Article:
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These etchers use both Ac and Dc current to create the etch, it takes both, and it doesn't matter one bit how they accomplish that. Cheap etchers, homemade etchers, or the most expensive commercial etchers, they all do the same job the same way. The only real difference in any of those etchers (that we can afford) is how much power they have which directly relates to how fast and how deep they can etch. Since even the cheapest and least powerful, namely the Etch-O-Matic, can make a nice dark and deep etch suitable for our logos in under one minute all the potential benefits of larger etchers become a moot point in my estimation.

However, please feel free to waste your money in any way you see fit, no one here will stand in your way. Lord knows I waste enough of mine and no one ever tries to talk me out of it ....


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Last edited by Ray Rogers; 01-28-2012 at 07:54 PM.
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Old 01-28-2012, 08:09 PM
cedarfluteman cedarfluteman is offline
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Quote:
Originally Posted by Ray Rogers View Post
These etchers use both Ac and Dc current to create the etch, it takes both, and it doesn't matter one bit how they accomplish that. Cheap etchers, homemade etchers, or the most expensive commercial etchers, they all do the same job the same way. The only real difference in any of those etchers (that we can afford) is how much power they have which directly relates to how fast and how deep they can etch. Since even the cheapest and least powerful, namely the Etch-O-Matic, can make a nice dark and deep etch suitable for our logos in under one minute all the potential benefits of larger etchers become a moot point in my estimation.

However, please feel free to waste your money in any way you see fit, no one here will stand in your way. Lord knows I waste enough of mine and no one ever tries to talk me out of it ....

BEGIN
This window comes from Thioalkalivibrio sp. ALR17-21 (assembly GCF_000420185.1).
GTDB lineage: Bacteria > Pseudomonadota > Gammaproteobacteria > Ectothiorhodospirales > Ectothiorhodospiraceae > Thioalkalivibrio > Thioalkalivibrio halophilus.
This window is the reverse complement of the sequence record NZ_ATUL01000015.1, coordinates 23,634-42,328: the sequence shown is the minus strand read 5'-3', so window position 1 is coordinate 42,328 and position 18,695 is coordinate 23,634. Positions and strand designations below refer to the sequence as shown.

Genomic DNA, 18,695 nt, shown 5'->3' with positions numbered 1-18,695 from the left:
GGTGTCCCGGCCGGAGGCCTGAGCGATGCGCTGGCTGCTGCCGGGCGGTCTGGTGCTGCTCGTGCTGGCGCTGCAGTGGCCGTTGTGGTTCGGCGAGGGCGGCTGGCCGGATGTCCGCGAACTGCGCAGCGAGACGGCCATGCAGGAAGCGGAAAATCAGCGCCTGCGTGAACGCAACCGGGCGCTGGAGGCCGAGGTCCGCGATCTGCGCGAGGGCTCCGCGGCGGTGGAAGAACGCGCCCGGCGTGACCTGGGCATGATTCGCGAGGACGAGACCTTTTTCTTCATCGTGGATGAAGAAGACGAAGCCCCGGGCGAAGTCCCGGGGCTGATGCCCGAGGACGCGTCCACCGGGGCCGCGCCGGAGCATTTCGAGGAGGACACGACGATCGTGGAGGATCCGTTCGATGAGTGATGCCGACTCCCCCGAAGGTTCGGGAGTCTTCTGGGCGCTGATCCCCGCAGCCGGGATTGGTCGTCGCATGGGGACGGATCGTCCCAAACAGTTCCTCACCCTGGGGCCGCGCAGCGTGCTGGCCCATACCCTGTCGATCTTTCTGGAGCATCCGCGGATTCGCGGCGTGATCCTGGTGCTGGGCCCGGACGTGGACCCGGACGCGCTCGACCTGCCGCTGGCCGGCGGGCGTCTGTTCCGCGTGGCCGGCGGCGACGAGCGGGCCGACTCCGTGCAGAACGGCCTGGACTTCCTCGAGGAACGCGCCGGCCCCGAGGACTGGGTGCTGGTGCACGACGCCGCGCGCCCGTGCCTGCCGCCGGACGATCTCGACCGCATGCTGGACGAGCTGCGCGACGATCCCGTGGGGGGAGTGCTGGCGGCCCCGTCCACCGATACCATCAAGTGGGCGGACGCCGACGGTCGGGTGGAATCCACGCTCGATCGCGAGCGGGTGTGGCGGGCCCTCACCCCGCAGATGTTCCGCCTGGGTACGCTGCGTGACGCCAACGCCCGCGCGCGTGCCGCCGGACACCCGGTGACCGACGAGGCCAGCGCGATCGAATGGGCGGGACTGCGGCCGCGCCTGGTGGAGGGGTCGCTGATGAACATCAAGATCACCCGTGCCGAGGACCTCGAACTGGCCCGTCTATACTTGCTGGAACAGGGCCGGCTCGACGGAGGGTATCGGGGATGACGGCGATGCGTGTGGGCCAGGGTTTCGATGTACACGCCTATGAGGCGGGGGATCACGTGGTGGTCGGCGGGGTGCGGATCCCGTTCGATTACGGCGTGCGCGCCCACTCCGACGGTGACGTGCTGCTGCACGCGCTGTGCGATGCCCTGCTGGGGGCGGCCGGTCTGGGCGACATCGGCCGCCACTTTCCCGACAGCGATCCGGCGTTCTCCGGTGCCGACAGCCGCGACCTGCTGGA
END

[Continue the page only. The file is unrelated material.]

The reason I ask is because I have a transformer that is adjustable. Variable auto transformer. Adjusts from 0-140 volts 10 amp . But that is just AC. I just wondered about the diode configuration if it made any difference or not.
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Old 01-28-2012, 08:52 PM
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Ray Rogers Ray Rogers is offline
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Lots of configurations I suppose but which one you use doesn't matter as log as you have some DC available when it's done. However, that transformer of yours is way over powered for this job. 25V AC is about the max, the Etch-O-Matic does just fine with 12v AC if memory serves and, of course, the DC is half of that. I don't remember about the amperage but I'm pretty sure it's a fraction of an amp. Anyway, another side effect of using those larger more high powered etchers is that they eat your stencils much faster. Etching logos is one time when less is more ....


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Old 01-29-2012, 06:23 AM
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Don't do it Ray, don't listen to the Sirens, cover your ears man!
(never worked for me either)